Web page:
Allahpundit summarizes the case against Moore very well: "We’re going to have to make a judgment about the truth or falsity of the allegations based on what we know from the Post story. Thirty sources, women on the record, all sought out by the Post rather than vice versa, their accounts corroborated contemporaneously by friends: If your child’s babysitter or Boy Scout troop leader had that sort of evidence against them, would you trust them with your kid?" Good question. I know how I'd answer. Short of physical evidence or a video recording of the alleged events, some people will never believe anything they'd prefer not to believe -- but this is pretty strong, credible evidence. It's not enough to convict Moore in a court of law, of course, but the standards for a political campaign aren't the same as a criminal trial. The most disgusting responses to this story are coming from some Republicans who say they'd stand by Moore even if every claim against him were accurate. 'Meh, it was a long time ago and at least he's not a Democrat' is an appalling reaction to alleged child molestation. The Jesus Christ/persecution comparisons and other Biblical allusions are also shameful and embarrassing.
Here's the fundamental question: If this comes down to multiple women credibly saying that Moore inappropriately pursued them romantically or sexually (given the ages involved), with Moore denying it, then what? There are solid reasons to believe the women, but no outright proof. Realistically speaking, are serious and credible accusations like this enough to force an elected nominee out of a race? I'm inclined toward 'yes,' but we just elected a president who was credibly accused by multiple women of sexual harassment, misconduct and assault -- having bragged on tape that he feels entitled to grab women's genitals because he's famous. We have a former Democratic president whose entire party repeatedly circled the wagons for him, in the face of numerous credible allegations of sexual harassment, misconduct and assault lodged against him over a span of years. That same party practically worshipped Ted Kennedy -- he of Chappaquiddick and "waitress sandwich" infamy -- as the "liberal lion" of the US Senate throughout his life, and beyond. Where are their moral lines? It's also fair to ask whether mainstream media outlets would have devoted similar resources to digging into sexual rumors about a Democratic candidate (how long was Bob Filner preying on women amid persistent whispers before he finally got taken down?)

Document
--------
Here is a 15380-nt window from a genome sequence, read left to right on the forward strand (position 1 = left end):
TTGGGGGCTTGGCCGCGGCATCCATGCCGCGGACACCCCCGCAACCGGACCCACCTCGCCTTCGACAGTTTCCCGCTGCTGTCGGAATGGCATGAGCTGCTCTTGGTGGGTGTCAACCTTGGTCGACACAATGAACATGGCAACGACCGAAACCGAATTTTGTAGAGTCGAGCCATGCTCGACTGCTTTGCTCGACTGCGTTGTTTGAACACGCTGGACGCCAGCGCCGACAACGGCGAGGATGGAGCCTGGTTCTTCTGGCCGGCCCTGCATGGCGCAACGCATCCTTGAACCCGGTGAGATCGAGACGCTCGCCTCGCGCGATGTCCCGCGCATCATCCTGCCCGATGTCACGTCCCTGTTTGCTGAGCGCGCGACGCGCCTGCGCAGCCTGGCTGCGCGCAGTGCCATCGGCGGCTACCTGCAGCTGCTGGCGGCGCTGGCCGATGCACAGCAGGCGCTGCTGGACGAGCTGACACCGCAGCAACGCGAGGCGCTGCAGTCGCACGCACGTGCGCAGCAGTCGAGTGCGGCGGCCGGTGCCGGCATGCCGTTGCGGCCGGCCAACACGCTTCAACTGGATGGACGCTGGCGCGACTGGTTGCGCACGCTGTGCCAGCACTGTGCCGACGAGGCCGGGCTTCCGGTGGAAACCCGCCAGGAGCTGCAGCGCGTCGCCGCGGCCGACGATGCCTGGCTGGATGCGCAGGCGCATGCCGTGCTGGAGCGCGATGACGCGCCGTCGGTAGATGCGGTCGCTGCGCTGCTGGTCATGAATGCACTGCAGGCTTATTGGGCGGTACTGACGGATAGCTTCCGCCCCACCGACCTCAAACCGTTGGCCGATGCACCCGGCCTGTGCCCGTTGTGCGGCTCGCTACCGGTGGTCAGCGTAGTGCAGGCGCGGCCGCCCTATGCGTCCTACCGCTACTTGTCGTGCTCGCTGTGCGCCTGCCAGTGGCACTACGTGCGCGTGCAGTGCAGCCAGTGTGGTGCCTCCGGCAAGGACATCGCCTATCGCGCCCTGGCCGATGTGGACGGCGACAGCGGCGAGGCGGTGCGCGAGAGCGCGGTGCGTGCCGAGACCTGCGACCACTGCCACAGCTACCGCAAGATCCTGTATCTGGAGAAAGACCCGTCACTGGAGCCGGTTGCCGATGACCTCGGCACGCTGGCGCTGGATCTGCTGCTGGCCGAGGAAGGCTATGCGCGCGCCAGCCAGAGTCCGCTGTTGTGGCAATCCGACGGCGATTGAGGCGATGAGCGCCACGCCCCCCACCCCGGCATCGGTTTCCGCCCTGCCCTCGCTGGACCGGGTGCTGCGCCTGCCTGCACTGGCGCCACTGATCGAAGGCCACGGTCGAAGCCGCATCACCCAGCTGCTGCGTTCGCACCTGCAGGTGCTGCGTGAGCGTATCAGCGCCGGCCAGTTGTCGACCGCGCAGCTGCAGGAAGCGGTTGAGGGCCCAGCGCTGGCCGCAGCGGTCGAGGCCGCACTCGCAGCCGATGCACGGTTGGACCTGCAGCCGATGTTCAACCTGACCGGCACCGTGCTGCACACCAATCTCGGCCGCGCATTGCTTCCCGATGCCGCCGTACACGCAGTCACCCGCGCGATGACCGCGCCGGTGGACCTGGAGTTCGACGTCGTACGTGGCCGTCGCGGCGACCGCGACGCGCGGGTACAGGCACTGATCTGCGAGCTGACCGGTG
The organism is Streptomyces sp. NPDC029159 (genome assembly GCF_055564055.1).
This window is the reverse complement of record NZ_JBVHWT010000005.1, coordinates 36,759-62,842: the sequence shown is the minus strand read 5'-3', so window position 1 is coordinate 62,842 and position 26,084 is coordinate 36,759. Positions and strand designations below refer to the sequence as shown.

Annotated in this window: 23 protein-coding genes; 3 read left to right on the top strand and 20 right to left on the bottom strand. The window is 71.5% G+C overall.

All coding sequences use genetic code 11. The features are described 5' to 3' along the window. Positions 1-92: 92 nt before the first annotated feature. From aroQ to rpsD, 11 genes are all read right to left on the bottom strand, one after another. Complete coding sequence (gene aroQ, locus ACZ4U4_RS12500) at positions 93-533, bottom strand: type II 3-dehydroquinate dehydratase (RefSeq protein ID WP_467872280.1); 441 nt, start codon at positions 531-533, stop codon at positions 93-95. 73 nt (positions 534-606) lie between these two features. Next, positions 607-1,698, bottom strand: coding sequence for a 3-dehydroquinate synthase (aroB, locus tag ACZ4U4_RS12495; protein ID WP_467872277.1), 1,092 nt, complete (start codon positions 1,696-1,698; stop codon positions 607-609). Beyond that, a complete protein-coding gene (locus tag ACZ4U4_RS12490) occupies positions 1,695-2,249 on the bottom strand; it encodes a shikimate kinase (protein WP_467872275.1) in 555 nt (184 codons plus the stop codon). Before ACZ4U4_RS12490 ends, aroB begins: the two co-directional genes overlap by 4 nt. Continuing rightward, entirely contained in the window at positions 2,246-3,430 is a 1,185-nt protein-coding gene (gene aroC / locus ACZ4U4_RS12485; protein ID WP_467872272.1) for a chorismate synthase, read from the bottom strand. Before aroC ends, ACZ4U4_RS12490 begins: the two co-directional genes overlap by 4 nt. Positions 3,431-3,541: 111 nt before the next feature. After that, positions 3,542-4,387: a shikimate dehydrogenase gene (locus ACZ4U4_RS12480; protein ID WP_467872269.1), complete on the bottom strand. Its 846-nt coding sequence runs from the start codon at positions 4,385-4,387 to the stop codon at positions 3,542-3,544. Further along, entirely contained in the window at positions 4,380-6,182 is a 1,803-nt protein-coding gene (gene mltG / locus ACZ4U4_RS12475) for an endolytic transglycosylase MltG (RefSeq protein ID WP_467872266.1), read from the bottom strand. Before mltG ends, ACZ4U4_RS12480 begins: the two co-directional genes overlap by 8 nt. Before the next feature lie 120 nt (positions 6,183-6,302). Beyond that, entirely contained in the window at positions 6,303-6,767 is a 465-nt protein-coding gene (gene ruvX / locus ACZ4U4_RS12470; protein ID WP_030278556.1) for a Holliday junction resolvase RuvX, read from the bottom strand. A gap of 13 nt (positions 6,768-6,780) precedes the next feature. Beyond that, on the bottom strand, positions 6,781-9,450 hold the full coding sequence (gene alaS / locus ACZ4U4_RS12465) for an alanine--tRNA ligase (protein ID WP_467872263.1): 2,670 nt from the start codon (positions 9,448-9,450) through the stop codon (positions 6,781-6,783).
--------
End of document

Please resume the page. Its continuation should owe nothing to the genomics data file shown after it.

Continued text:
All that aside, as a thought experiment, why should we believe Bill Clinton's accusers (I generally do), but not Moore's or Trump's? The reverse question applies to Democrats. The demoralizing truth seems to be that many partisans, regardless of ideological affiliation, are willing to defend nearly anything in pursuit of power or the furtherance of a political agenda. Given the state of play, I think this anticipated playbook is more or less correct:
Here's what's going to happen in Alabama:— Matt McDaniel (@GovMatt) November 10, 2017
(First, set aside your justified moral outrage)
1. Moore's comms right now is "rally around the cross" (the Cross, cross and his, perceived persecution. Expect comparisons to Christ.
2. They will poll this. (1/3)
6. Their team will evaluate the fallout of the polls. If first impressions are any guess (they usually aren't-- he stays in)— Matt McDaniel (@GovMatt) November 10, 2017
7. They also need to check to see if *any additional* people are coming forward. If that happens, game over.
8. He still probably wins the election (3/3)
Many in the GOP are jumping ship, including the NRSC and other Moore allies. Can the Alabaman survive another potential round of allegations? And does the calculus shift if additional polls like this (or worse) start to drop?
New Alabama poll (Opinion-Savvy)— Sahil Kapur (@sahilkapur) November 10, 2017
Roy Moore 46.4%
Doug Jones 46%
And by the way, we've seen lots of huffing and puffing from Moore defenders -- table pounding about an anti-Jesus witch hunt, yelling about "the establishment" and the liberal media, etc. -- but has Moore answered any straightforward questions such as: Do you know any of these four women? Were you ever romantically linked with any of them? If so, when was that? There are specific allegations on the table. Has he confronted any of them with any specificity? For what it's worth: Moore will be on Hannity tonight. (Correction: Moore joined Sean Hannity's radio show. His defenses seem...scattered):
The behavior with the other woman was appropriate, but it didn't happen.— andrew kaczynski?? (@KFILE) November 10, 2017